Leaning into the Fight or Flight

Picture of Wim Hof in ice bath

People are curious and sometimes slightly confused, when I mention that I moved to Hobart from Darwin 3 x years ago……”What made you come all the way down here?” they ask….

well…….”What could be more logical than going from as far North as you can go, to the Southern most part of Australia?”.

In the same sense……There’s probably more confusion when I mention my mission to make cold showers, or ice baths a healthy habit. You can see contorted and sour-like faces appear, imagining piercing cold water snapping them into the ever present moment.

“Why would you do that”?

Some might have heard of an extremely charismatic individual, using cold water and breathing techniques as a means of self development…..Wim Hoff, or “The Iceman”, has broken nearly every record you can think of in terms of Ice and cold exposure……he’s even climbed Mt Everest in his shorts!

image of XPT and Laird Hamilton training ice therapy

And ever since reading “What doesn’t kill us” (a book based on his techniques), by Scott Carney, I’ve been fascinated at how this type mental discipline, might benefit our psycho-emotional and physiological well – being.

But I’m also acutely aware (As a Practitioner) of overdoing “Faddish” disciplines, diets and programs that might sometimes border on torturous “no pain no gain” ideals.

Many have heard of Wim Hoff’s breathing methods, shown in scientific trials to control the autonomic nervous system and certain immune responses in the body, however Chinese medicine theory tell us different things about overdoing cold water exposure.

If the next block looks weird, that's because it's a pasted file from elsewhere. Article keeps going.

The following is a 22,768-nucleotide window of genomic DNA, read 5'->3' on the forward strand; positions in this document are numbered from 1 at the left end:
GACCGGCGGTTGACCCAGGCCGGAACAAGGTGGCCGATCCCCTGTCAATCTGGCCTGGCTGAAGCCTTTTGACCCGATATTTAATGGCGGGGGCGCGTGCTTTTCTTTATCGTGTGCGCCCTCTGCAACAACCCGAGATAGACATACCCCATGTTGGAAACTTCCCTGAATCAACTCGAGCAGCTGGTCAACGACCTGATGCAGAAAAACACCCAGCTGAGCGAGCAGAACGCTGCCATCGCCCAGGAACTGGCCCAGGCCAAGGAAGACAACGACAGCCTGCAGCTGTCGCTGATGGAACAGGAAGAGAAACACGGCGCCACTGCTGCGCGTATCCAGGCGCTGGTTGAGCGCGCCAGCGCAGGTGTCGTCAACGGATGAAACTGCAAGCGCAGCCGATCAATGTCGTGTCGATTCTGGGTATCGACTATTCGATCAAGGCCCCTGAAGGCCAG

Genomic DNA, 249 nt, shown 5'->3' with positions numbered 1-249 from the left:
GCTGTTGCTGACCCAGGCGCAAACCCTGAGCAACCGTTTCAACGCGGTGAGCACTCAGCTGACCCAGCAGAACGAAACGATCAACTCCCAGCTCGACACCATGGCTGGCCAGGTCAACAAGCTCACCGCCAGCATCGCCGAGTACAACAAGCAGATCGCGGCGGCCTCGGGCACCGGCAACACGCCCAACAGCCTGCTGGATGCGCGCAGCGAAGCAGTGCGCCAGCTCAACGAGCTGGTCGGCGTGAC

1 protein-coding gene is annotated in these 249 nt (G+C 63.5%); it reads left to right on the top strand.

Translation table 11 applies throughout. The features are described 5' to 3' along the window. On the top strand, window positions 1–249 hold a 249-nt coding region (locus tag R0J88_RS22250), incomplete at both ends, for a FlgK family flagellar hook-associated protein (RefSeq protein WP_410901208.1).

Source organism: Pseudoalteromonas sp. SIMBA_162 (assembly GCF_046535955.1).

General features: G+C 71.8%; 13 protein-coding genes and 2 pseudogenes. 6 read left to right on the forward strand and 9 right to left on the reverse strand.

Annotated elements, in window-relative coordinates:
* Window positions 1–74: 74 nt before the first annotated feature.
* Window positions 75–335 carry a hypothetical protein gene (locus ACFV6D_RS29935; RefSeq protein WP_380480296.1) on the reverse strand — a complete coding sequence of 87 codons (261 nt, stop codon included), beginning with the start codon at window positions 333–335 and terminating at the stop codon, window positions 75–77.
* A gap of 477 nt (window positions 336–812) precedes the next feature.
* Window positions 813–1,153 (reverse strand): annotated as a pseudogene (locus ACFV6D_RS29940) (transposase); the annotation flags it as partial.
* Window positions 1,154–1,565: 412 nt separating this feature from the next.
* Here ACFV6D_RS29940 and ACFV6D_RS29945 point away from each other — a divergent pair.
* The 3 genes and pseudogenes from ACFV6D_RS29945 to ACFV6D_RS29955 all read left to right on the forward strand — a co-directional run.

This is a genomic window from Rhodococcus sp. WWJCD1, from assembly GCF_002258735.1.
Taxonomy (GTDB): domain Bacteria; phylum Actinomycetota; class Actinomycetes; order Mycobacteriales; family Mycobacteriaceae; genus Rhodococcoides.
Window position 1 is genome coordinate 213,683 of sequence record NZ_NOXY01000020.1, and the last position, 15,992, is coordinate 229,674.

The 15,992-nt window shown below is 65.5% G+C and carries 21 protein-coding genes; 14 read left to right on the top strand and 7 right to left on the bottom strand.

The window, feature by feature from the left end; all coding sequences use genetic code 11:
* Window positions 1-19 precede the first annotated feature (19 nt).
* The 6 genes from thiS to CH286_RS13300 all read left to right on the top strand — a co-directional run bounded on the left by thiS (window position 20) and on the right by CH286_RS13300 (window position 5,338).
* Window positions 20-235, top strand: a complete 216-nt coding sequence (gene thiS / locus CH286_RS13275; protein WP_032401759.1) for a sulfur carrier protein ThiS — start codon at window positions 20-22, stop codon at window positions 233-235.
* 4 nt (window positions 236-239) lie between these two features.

But can we find a healthy balance between the above and evolutionary adaptation ideas?

Tasmania has some of the coldest waters/environments in Australia, so it seems we couldn’t ask for a greater place to road test cold exposure. So if we want to understand more broadly about what is happening from a theoretical, scientific and evolutionary perspective, can we use the production of Stress hormones (Cortisol/Adrenaline) to talk about it? Let’s do that.

Adrenaline/Noradrenaline (Epinephrine/Norepinephrine) is commonly referred to in Fight or Flight responses….and is a hormone/Neurotransmitter produced in large quantities during the shocking nature of ice/cold water exposure….(a mechanism that also helps restrict blood from non vital areas of the body).

This relationship was observed in Chinese Medicine Theory…The theory is that the kidneys are the source of yang or heat/function, an important function worth preserving. So, when we expose ourselves to cold we stimulate the kidneys and in the case of science the adrenal glands, which sits on top of the kidneys, to rapidly fill the body with adrenaline. This helps drive heat into the body as a protective mechanism, protecting vital organs by cutting off peripheral blood flow. So we might theoretically make the connection with stress hormones (science) and Kidney Yang function (TCM theory) to heat production, as a survival mechanism.